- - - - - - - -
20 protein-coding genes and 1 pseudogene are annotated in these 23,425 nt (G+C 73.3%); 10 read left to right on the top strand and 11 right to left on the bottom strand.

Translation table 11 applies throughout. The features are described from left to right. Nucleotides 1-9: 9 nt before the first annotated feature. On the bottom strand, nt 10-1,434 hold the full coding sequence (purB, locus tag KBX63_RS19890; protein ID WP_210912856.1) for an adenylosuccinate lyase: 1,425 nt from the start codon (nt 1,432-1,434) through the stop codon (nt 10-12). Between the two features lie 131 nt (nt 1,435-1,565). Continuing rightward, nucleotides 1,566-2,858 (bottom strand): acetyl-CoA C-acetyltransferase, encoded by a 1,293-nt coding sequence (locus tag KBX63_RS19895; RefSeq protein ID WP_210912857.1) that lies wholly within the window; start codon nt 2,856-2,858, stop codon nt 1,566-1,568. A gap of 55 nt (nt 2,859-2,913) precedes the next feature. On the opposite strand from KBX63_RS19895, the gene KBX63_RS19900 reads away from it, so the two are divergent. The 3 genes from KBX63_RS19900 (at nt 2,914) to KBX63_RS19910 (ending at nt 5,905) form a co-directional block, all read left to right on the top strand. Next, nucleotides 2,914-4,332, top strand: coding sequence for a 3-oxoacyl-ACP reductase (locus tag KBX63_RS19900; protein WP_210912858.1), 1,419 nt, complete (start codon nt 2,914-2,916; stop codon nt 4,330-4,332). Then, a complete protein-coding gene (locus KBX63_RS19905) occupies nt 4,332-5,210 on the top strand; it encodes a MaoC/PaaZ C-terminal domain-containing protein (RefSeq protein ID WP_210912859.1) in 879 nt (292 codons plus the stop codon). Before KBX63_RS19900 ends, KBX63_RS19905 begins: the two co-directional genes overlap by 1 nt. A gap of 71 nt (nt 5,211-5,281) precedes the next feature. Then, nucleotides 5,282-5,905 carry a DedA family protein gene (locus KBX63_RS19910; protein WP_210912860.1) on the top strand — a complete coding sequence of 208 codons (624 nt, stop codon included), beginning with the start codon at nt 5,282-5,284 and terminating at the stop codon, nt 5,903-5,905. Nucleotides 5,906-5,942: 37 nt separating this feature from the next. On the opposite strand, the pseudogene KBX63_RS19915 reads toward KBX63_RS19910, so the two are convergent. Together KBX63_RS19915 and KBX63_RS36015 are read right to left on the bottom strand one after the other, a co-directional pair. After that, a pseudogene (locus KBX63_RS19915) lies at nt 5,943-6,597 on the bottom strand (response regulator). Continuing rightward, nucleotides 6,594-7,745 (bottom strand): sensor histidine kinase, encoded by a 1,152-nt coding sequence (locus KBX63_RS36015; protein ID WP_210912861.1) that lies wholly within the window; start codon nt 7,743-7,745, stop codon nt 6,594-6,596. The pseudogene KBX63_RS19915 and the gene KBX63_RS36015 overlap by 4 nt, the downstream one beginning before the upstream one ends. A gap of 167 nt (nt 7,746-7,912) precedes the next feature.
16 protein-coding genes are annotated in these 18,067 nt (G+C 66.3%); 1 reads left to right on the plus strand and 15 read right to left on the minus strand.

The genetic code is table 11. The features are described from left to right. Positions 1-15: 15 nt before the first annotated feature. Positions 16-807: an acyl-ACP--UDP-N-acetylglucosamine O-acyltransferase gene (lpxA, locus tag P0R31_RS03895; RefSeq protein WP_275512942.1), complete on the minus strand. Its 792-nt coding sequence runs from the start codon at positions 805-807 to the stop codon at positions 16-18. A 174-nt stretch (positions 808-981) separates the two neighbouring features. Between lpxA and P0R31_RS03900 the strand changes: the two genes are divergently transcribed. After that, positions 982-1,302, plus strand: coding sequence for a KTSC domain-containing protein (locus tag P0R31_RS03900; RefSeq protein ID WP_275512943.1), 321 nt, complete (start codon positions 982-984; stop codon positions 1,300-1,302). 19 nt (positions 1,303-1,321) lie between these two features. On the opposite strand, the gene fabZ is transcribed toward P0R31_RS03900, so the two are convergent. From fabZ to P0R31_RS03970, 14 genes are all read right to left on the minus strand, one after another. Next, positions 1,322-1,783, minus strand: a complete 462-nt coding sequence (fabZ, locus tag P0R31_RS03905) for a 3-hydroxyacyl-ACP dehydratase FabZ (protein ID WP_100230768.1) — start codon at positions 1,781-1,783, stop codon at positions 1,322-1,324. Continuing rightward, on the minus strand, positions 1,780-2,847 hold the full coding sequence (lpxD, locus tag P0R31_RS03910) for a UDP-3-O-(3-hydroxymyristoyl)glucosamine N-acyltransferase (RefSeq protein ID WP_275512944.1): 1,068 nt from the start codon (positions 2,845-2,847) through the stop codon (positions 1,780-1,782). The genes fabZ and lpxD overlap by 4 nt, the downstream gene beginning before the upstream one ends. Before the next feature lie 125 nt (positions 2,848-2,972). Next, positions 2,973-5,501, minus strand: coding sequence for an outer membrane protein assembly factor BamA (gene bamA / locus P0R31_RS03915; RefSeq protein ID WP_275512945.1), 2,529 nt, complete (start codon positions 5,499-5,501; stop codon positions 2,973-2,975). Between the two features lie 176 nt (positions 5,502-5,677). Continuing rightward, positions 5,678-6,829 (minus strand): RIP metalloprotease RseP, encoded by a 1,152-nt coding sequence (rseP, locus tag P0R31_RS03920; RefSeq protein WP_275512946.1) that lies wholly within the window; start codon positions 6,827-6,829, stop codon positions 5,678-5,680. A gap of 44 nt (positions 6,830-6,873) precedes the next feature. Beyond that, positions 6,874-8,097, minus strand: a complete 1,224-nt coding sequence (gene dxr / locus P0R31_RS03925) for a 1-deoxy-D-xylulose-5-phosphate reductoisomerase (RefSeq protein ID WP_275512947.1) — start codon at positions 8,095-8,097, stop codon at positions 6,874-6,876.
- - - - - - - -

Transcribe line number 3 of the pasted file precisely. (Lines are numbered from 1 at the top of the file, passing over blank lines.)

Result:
16 protein-coding genes are annotated in these 18,067 nt (G+C 66.3%); 1 reads left to right on the plus strand and 15 read right to left on the minus strand.